“The recognition of one’s colleagues is most gratifying,” Steele said. “Since none of what we accomplish is a solo effort, that those in a position to judge my career think so well of me is most humbling and meaningful. I have been fortunate enough to work in many types and sizes of libraries. In all those positions, I took great effort to be a change agent, bringing together staff to focus on our users with the lens of the future and the partners we would need to achieve our goals. That common, positive attitude, and an expectation that we can get things accomplished regardless of financial challenges or any other incumbrances, made work exciting each day and most satisfying.”
Innovation Fellow Award
Dorothy Berry, Master of Library Science, 2016; M.A. Folklore and Ethnomusicology, 2016
Berry is the digital collections program manager for the Houghton Library at Harvard University. She reshaped the way the Houghton Library presented materials focusing on the history of Black Americans, providing better access. She also reviewed the Harvard Theatre Collection’s minstrel materials for inaccuracies, allowing her to create a plan for more just, accurate, and contextualized descriptions of the materials. Berry also has led an effort to digitize historical African American materials while making it more accessible. She is the 2021 recipient of the Mark A. Green Emerging Leader Award from the Society of American Archivists, and in 2020 she was named one of Library Journal’s Movers and Shakers, which honors individuals who are moving the library field forward as a profession.
“It is humbling and gratifying to be recognized by the places that trained you for the ways in which you've transformed that training,” Berry said. “I've come to realize my time at Indiana was so deeply strengthened by the ability to get classroom training and hands-on experience working at the Archives of African American Music and Culture, the Black Film Center/Archive, and the Moving Image archives, and I'm so pleased to be recognized in return.”
Sanchari Das, Ph.D., M.S. Informatics, 2018; Ph.D. Informatics, 2020
Das is an assistant professor at the Ritchie School of Engineering and Computer Science at the University of Denver where she is the director of the Inclusive Security and Privacy-focused Innovative Research in Information Technology (InSPIRIT) Laboratory. She also serves as co-director of the Secure Reality Laboratory and is a member of the Colorado Research Institute for Security and Privacy (CRISP) Laboratory. Das earned her Ph.D. from the Luddy School in 2020. She previously worked as a research assistant under Luddy Professor of Computer Science Apu Kapadia and Professor of Informatics L. Jean Camp.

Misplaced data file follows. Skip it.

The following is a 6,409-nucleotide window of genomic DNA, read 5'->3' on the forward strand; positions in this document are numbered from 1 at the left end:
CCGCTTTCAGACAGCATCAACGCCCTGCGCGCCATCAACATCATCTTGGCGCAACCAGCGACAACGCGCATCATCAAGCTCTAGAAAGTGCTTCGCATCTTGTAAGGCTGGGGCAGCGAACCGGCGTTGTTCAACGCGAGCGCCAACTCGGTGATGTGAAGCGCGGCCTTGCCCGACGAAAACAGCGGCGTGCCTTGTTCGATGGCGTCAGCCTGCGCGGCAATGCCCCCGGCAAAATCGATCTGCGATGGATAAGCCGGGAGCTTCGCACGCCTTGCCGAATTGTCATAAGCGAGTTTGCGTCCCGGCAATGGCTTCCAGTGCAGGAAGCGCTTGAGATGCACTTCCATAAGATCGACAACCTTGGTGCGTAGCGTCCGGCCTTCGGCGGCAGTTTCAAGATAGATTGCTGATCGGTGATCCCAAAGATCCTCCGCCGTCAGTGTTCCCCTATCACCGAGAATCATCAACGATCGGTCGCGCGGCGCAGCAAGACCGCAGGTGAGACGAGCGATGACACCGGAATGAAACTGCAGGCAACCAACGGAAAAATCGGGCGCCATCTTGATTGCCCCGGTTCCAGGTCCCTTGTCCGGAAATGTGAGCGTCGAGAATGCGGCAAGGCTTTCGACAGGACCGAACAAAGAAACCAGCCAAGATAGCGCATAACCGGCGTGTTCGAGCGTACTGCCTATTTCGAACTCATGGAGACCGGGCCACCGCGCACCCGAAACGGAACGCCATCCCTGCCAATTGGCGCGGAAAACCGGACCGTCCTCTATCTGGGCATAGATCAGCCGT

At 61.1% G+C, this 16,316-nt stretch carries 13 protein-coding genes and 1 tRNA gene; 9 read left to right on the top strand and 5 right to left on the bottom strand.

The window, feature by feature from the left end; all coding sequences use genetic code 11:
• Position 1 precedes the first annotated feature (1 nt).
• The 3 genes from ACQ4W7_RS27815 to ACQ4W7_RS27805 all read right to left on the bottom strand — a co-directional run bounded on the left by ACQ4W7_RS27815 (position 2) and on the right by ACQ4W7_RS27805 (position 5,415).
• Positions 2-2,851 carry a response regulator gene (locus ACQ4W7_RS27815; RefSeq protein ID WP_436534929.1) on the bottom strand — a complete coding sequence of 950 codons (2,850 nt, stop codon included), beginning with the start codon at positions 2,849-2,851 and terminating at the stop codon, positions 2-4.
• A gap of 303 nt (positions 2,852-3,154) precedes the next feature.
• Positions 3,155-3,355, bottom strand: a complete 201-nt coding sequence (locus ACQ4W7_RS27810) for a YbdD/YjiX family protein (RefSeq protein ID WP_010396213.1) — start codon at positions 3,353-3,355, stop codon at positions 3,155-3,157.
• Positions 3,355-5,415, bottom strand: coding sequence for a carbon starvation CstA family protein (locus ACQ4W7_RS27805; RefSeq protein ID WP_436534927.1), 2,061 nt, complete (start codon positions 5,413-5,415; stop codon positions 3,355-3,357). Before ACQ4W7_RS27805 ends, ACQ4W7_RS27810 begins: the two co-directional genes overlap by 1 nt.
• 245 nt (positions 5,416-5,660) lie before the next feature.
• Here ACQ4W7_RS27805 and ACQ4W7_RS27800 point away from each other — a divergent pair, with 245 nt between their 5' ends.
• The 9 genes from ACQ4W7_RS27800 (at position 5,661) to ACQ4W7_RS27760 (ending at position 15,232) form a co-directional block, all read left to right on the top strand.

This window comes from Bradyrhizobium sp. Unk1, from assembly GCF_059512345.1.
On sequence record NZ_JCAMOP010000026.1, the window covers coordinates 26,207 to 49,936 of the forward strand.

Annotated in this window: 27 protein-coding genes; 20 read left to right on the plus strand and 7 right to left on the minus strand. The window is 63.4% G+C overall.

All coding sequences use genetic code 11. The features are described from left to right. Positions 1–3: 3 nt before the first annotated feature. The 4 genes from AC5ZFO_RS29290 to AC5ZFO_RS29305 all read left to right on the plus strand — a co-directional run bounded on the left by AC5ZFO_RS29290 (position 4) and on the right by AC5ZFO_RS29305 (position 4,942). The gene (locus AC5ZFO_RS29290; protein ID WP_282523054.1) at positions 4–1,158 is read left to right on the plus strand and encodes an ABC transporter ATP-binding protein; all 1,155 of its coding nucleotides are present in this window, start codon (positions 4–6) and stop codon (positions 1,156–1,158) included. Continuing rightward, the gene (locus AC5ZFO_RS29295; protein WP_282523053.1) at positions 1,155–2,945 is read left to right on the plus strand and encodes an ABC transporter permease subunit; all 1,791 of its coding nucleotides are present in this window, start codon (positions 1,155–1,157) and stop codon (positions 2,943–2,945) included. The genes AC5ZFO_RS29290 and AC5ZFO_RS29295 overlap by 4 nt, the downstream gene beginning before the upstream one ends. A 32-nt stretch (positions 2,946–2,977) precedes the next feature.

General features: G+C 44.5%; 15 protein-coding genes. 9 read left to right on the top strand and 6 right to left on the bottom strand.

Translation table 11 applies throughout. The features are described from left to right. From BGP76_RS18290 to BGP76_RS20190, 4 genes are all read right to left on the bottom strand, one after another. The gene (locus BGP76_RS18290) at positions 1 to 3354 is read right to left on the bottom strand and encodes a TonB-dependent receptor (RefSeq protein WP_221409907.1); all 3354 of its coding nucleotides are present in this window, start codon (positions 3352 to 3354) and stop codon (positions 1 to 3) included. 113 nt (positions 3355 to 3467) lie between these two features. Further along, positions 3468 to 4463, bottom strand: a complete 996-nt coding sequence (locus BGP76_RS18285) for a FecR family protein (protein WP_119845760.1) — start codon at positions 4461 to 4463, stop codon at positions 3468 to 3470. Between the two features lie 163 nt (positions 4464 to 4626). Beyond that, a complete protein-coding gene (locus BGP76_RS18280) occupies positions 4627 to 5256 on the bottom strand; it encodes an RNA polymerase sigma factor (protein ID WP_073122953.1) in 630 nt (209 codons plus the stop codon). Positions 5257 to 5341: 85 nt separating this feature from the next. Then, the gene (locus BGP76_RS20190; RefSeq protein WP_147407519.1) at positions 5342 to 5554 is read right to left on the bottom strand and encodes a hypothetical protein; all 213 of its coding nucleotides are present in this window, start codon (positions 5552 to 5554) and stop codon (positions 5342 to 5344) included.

She established the Security and Privacy Research in New-Age Technology (SPRINT) Lab at the University of Denver which focuses on computer security, privacy, education, human-computer interaction, social computing, accessibility, and sustainability of new-age technologies.
“Steve Jobs once said, ‘Innovation distinguishes between a leader and a follower,’ ” Das said. “For me, innovation means building tools and technologies to create a better life for everyone, and you need team work and bringing everyone together to co-learn and grow together.
“On the other hand, Albert Einstein mentioned: ‘The true sign of intelligence is not knowledge but imagination.’ IU has helped me to imagine, to think forward, to keep learning, and implement it for future use. For me, winning this award is really precious coming from a school which has taught me to be a leader when my leadership will encourage others to come forth to build a better foundation of technology and to be a follower in learning new things.”
Logan D. Selby, M.S. Data Science, 2019
Selby is the vice president of operations of ASYLON Robotics, which assists government and private sector entities with managing and protecting their people, profits, and assets by creating advanced automated technologies. He earned his undergraduate degree from the University of Evansville in 2010 and has experience working with the intelligence community, the U.S. Department of Defense, and Fortune 500 companies.
Selby was instrumental in curating the application of Robotic Perimeter Security, a mechanism that utilizes Asylon’s autonomous drone solution pared with ground robotic quadrupeds, and he is a passionate promoter of the growth and adoption of new computing and machine learning approaches.
“It is a great honor to be presented this award and to represent Indiana University and the Luddy school in this capacity,” Selby said. “I believe that being a steward of innovation is a necessary core competency for leaders across all vertical markets today.”